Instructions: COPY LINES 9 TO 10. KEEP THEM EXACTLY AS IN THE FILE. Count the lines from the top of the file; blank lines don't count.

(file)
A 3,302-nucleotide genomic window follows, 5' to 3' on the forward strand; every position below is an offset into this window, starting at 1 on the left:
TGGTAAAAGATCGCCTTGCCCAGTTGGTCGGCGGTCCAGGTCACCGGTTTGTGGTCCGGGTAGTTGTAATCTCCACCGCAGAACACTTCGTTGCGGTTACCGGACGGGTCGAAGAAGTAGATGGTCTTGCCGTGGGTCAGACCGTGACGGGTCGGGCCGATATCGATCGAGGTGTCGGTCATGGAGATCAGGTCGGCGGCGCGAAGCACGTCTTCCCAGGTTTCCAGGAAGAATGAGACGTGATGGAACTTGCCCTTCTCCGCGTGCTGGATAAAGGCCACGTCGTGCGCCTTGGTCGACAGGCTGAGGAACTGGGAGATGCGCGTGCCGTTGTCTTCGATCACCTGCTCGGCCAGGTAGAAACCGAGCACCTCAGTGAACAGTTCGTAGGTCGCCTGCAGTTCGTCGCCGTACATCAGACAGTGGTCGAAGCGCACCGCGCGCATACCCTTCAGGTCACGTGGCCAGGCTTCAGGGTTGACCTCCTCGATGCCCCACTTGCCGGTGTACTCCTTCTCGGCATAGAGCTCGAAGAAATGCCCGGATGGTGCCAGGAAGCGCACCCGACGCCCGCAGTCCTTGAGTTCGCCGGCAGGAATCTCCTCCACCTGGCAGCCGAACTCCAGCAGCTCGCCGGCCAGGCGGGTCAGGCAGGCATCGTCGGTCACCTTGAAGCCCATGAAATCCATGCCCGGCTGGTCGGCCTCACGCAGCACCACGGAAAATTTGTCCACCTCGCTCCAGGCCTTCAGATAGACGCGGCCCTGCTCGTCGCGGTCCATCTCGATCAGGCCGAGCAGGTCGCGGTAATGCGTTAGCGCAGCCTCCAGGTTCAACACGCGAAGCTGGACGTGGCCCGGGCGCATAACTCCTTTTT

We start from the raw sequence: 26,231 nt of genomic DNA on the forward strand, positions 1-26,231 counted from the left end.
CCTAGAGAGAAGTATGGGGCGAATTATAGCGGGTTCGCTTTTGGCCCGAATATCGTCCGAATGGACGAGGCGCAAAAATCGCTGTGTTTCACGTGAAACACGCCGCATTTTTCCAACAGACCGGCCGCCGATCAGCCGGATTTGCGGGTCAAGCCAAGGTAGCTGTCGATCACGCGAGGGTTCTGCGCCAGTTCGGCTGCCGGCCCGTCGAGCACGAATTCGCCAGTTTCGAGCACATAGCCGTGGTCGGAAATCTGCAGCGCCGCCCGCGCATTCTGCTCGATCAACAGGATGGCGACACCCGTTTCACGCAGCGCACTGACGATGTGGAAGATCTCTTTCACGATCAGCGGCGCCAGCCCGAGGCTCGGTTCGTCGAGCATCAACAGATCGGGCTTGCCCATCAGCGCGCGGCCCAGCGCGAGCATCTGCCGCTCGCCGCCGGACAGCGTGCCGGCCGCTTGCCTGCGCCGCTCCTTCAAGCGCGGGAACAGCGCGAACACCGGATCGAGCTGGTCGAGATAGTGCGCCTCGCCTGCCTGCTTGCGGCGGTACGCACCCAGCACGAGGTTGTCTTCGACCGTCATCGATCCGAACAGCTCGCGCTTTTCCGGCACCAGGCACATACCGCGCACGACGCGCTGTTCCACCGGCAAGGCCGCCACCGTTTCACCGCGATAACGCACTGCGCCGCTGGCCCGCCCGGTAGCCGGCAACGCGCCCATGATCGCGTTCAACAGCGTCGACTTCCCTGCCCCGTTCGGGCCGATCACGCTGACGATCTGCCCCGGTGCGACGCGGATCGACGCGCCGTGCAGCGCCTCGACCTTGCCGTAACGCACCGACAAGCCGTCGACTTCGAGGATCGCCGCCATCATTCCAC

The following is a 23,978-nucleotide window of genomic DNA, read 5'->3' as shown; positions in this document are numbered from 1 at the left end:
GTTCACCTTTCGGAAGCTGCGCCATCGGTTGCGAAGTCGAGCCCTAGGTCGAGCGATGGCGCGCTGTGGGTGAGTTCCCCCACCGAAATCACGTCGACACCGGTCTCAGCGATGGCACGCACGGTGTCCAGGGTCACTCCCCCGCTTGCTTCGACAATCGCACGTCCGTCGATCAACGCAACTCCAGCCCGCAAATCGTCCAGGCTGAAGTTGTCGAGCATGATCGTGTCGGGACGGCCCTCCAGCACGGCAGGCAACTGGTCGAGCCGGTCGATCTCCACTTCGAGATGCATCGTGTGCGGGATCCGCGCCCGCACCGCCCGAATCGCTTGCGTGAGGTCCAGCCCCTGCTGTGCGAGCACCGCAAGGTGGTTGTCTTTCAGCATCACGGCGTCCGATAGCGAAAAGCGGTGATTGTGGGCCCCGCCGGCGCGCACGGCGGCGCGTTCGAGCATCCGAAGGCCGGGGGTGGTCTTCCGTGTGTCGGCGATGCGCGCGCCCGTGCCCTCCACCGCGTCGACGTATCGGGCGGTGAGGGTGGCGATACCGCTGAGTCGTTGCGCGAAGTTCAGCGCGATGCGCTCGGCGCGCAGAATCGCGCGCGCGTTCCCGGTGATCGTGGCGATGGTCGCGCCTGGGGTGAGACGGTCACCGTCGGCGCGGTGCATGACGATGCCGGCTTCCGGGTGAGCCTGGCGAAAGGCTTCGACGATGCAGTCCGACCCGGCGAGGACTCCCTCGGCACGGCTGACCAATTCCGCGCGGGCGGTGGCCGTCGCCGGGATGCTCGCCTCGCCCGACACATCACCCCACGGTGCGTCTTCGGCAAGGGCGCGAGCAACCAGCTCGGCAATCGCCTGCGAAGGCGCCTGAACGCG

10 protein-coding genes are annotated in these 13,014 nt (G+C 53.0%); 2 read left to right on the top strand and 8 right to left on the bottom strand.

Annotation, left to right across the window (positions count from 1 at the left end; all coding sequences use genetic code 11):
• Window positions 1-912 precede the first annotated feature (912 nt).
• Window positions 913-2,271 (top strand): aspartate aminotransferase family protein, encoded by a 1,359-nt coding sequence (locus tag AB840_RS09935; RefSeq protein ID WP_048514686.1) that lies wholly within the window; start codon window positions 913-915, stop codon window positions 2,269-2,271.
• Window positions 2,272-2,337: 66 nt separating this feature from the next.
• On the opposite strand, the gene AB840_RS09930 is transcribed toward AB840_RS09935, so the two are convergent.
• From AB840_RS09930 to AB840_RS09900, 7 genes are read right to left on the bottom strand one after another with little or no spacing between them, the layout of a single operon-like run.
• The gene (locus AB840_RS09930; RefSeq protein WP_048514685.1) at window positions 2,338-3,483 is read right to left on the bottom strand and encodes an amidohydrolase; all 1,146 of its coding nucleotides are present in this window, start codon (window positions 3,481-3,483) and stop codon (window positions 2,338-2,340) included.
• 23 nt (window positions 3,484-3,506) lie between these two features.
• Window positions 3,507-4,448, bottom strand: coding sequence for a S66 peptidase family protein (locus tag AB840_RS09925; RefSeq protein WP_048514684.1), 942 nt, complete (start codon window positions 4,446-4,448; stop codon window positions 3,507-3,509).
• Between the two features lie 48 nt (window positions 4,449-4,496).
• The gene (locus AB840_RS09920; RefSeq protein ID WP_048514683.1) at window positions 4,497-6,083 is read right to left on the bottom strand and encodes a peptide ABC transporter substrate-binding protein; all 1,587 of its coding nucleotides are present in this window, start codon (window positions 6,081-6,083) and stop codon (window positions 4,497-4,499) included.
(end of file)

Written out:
• Window positions 1-912 precede the first annotated feature (912 nt).
• Window positions 913-2,271 (top strand): aspartate aminotransferase family protein, encoded by a 1,359-nt coding sequence (locus tag AB840_RS09935; RefSeq protein ID WP_048514686.1) that lies wholly within the window; start codon window positions 913-915, stop codon window positions 2,269-2,271.